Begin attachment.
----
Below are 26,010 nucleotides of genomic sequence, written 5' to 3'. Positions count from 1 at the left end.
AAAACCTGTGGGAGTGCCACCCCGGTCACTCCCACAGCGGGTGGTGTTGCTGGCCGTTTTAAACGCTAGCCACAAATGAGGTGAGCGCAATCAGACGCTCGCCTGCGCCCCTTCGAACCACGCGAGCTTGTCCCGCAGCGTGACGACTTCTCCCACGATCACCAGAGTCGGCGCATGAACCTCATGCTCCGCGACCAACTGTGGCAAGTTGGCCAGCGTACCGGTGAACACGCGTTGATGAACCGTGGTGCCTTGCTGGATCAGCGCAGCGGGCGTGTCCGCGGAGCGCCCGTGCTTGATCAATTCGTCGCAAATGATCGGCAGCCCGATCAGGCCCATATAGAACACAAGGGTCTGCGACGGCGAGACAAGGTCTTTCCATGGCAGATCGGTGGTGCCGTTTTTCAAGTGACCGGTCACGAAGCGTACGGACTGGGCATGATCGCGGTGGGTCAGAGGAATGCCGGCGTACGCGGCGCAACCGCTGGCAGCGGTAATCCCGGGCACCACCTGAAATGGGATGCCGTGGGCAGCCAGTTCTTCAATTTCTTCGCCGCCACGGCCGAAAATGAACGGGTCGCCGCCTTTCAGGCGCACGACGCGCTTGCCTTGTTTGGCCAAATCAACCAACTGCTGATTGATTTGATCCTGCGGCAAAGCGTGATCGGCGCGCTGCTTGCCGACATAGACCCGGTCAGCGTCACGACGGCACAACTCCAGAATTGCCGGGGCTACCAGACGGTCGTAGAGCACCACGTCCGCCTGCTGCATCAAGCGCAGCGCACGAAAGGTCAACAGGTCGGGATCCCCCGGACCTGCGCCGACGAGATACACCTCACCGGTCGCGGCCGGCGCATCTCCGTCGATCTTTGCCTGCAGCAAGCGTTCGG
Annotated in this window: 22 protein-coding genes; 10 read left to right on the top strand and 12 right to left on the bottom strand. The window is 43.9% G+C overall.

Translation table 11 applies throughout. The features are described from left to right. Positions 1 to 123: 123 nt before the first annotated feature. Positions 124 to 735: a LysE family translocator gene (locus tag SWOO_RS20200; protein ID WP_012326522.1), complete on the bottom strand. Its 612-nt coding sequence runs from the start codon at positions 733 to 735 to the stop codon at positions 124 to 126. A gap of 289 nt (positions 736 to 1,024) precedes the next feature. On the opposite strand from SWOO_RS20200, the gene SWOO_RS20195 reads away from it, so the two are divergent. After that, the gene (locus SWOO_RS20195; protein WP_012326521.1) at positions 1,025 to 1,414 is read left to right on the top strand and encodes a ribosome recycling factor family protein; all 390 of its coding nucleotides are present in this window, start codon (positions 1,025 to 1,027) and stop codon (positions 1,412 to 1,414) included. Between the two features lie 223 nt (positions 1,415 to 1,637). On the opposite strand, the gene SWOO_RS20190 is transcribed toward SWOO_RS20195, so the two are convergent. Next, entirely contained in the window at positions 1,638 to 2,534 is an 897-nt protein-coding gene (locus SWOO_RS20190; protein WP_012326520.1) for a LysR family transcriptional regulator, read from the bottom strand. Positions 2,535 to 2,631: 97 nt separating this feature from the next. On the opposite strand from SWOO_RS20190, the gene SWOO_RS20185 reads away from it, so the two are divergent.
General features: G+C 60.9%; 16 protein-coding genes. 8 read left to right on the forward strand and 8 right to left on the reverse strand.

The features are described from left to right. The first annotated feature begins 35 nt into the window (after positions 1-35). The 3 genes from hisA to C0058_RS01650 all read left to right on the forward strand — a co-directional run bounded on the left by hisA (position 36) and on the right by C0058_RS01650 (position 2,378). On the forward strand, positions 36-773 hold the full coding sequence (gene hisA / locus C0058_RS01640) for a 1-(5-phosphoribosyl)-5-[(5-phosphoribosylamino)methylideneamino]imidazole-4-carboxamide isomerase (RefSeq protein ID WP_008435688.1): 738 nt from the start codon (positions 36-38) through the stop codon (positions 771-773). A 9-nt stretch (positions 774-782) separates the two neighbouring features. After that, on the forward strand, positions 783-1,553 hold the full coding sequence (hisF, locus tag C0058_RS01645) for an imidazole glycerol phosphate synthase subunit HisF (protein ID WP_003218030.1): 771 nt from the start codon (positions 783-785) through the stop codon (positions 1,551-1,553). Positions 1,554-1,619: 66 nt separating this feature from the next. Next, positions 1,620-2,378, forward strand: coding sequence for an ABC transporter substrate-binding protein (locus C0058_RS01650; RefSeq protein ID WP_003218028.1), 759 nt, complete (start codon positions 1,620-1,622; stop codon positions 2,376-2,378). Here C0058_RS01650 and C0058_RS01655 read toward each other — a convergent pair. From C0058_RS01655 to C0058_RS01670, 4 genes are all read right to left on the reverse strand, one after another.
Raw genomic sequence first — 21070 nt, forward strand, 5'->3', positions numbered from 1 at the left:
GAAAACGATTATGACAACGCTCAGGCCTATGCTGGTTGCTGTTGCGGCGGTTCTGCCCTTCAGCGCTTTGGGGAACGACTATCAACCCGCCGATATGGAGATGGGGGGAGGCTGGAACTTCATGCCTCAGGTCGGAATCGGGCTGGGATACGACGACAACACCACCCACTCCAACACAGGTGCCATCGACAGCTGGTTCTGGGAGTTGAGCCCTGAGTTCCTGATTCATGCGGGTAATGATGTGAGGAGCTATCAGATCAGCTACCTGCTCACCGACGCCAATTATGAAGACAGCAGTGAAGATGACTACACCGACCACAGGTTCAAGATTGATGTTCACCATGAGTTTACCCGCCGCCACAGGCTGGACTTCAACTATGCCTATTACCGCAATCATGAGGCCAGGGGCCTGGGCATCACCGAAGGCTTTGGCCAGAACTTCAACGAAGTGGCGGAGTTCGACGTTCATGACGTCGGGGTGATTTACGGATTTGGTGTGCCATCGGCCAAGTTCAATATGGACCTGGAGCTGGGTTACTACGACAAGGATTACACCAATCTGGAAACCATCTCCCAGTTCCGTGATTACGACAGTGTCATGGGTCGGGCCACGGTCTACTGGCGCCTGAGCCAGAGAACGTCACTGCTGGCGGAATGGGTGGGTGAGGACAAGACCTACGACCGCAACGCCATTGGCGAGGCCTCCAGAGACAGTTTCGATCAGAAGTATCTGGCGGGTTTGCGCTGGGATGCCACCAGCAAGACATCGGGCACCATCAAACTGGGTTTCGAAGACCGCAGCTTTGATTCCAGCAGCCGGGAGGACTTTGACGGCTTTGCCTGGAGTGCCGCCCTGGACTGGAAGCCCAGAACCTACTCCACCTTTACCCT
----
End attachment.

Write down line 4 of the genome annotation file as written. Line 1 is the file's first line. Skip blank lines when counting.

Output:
Translation table 11 applies throughout. The features are described from left to right. Positions 1 to 123: 123 nt before the first annotated feature. Positions 124 to 735: a LysE family translocator gene (locus tag SWOO_RS20200; protein ID WP_012326522.1), complete on the bottom strand. Its 612-nt coding sequence runs from the start codon at positions 733 to 735 to the stop codon at positions 124 to 126. A gap of 289 nt (positions 736 to 1,024) precedes the next feature. On the opposite strand from SWOO_RS20200, the gene SWOO_RS20195 reads away from it, so the two are divergent. After that, the gene (locus SWOO_RS20195; protein WP_012326521.1) at positions 1,025 to 1,414 is read left to right on the top strand and encodes a ribosome recycling factor family protein; all 390 of its coding nucleotides are present in this window, start codon (positions 1,025 to 1,027) and stop codon (positions 1,412 to 1,414) included. Between the two features lie 223 nt (positions 1,415 to 1,637). On the opposite strand, the gene SWOO_RS20190 is transcribed toward SWOO_RS20195, so the two are convergent. Next, entirely contained in the window at positions 1,638 to 2,534 is an 897-nt protein-coding gene (locus SWOO_RS20190; protein WP_012326520.1) for a LysR family transcriptional regulator, read from the bottom strand. Positions 2,535 to 2,631: 97 nt separating this feature from the next. On the opposite strand from SWOO_RS20190, the gene SWOO_RS20185 reads away from it, so the two are divergent.